Often overlooked, siblings are key care givers

People who care for their siblings face the challenge of building a life for themselves while advocating for their kin.

Vanessa Hrvatin 6 minute read May 12, 2021
sibling care givers

Melissa Ngo has been a caregiver to her brother Scott since he was diagnosed with autism spectrum disorder. Supplied

Melissa Ngo remembers going to her brother’s school meetings alongside their parents when she was 12 years old. Her then 10-year-old brother Scott was diagnosed with autism spectrum disorder at the age of two, and Ngo wanted to help his teachers come up with activities so he could thrive in the classroom, so she tagged along and gave suggestions.

A sibling relationship where a brother or sister is living with a disability often involves the typically developing sibling taking on a care giving role. For this reason, families and advocates say siblings — both children and adults — need support and shouldn’t be left out of the conversation when it comes to caring for a person with a disability.

Meghan Toswell is a social worker at Holland Bloorview Kids Rehabilitation Hospital in Toronto and says parents often worry their young child is too involved in their sibling’s care.

“What I usually say to them is that more often than not, the sibling wants to be involved in the care giving process so it’s really important to recognize and validate how they’re feeling so that you can understand the different fears that sometimes come along with being a sibling,” says Toswell.

Encouraging the sibling to find meaningful independent activities can be helpful, and something Toswell practiced in her own life. She has a younger sister living with cerebral palsy and epilepsy. Growing up, Toswell loved to swim, and even competed at a national level, but her sister only watched her swim a handful of times.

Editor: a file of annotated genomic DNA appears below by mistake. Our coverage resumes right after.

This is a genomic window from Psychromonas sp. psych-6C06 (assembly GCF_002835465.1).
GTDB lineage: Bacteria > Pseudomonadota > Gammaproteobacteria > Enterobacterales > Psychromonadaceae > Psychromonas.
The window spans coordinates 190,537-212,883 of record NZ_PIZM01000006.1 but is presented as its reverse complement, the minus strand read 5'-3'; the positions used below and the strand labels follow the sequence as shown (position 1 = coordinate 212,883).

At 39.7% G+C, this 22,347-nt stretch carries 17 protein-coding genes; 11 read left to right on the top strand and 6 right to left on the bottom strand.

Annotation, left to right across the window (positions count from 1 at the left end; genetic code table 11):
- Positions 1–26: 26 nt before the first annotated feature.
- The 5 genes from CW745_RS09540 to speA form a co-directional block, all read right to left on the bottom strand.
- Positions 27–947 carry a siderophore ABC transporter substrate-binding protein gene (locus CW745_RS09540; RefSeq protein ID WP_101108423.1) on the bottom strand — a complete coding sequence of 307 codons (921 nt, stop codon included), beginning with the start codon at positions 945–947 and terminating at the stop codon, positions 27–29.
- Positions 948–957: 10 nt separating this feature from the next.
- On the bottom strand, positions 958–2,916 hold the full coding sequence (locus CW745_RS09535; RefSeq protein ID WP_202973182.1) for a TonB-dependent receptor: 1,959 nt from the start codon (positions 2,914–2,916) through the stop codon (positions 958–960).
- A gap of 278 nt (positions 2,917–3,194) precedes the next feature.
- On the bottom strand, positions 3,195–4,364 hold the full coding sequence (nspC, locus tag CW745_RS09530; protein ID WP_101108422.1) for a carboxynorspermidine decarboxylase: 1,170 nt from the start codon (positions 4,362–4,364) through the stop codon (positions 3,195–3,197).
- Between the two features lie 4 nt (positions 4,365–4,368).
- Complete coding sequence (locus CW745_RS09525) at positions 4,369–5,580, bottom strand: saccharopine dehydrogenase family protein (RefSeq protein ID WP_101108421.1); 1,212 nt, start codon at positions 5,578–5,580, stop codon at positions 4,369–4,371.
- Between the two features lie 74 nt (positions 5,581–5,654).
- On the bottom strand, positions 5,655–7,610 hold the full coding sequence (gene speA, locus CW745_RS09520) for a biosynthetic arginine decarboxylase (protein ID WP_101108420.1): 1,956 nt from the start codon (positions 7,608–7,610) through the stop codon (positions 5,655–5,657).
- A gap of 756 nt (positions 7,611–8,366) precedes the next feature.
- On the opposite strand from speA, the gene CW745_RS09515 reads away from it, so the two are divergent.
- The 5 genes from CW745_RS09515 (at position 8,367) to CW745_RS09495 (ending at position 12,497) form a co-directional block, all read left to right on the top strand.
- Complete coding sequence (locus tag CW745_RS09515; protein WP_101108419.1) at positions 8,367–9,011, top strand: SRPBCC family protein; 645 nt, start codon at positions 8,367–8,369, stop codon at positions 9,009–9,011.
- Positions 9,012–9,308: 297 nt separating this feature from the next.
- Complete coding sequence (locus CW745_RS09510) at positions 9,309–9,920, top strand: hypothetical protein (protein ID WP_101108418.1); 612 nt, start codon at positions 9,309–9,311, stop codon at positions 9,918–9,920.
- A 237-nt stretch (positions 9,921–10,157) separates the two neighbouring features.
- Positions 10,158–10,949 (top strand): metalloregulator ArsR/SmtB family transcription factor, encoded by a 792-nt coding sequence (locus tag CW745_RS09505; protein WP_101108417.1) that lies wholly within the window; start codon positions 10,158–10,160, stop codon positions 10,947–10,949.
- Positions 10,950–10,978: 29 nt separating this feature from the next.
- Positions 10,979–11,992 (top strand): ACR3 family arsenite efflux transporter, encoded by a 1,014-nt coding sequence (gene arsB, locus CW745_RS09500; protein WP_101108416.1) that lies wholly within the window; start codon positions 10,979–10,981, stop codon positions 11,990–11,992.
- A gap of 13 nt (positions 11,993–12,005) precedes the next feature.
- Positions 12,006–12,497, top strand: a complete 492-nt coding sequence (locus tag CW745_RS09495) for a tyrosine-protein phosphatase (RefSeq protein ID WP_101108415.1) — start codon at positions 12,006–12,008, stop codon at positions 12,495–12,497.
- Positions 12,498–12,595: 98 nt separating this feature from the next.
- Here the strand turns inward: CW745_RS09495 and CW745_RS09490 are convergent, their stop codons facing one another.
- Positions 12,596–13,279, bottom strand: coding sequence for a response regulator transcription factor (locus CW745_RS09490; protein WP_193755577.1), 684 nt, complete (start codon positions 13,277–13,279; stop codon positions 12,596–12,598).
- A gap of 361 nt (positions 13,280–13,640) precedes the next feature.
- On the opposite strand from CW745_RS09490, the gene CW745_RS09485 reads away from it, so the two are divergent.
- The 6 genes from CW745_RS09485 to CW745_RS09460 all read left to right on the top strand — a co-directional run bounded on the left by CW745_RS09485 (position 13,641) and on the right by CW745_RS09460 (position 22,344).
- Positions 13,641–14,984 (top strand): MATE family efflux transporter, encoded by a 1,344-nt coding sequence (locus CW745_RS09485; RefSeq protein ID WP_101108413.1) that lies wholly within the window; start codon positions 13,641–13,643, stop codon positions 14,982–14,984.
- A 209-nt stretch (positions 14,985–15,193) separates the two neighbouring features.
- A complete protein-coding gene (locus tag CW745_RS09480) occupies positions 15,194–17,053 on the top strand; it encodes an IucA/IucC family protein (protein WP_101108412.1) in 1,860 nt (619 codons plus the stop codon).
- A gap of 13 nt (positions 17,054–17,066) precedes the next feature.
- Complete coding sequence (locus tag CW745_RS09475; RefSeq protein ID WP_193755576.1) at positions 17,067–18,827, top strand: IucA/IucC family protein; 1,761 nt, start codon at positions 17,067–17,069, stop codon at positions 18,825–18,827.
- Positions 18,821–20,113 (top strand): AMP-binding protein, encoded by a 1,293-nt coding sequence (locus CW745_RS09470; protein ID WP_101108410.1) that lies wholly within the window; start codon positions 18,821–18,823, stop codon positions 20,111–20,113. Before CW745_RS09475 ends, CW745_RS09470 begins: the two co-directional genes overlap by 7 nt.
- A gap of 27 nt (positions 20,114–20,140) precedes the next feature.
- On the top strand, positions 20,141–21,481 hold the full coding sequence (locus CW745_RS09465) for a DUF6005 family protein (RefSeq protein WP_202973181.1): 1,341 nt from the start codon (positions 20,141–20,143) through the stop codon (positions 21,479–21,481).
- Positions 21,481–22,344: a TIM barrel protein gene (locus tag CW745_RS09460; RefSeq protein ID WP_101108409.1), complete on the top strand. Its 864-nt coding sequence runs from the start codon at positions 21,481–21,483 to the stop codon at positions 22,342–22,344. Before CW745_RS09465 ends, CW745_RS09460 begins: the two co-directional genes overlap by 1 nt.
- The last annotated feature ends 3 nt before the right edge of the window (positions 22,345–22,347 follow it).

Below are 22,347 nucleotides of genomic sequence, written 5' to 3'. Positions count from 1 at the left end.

“It was my space and that was my activity that I liked to do so I protected it for much of my life,” she says.

Toswell also encourages parents to carve out one-on-one time with the typically developing sibling to help them feel special and supported.

This is what Andrea Haefele started doing five years ago. Haefele has a 12-year-old daughter living with autism and a rare genetic disorder called Pitt Hopkins syndrome which means she needs around-the-clock support. She also has a typically developing son who is nine years old, who she describes as, “a 30-year-old man in a nine-year-old body.” Her son is very attentive to her daughter’s needs and has always assumed a caregiving role.

But when he first went to school at the age of four, he started acting out.

“It was almost like he discovered school as his respite,” says Haefele. “His role is to always watch out for his sister, but she wasn’t there, so it was almost like he didn’t have to be a parent anymore.”

It was then she realized her son needed alone time with her and her husband. Since then, they set aside an hour or two a few times a week to do any activity their son chooses whether that be playing soccer or watching a movie.

Every sibling relationship is different and for Helen Ries, she only started to think of herself as her brother’s caregiver in her 40s when her mother suddenly died. Her brother is a person with Down syndrome and for most of her adult life, their relationship looked fairly typical — the duo would go out for dinner together, garden together and visit one another when they lived in different cities. But when her mom died seven years ago, Ries moved in with her brother and quickly assumed the role of his primary care giver.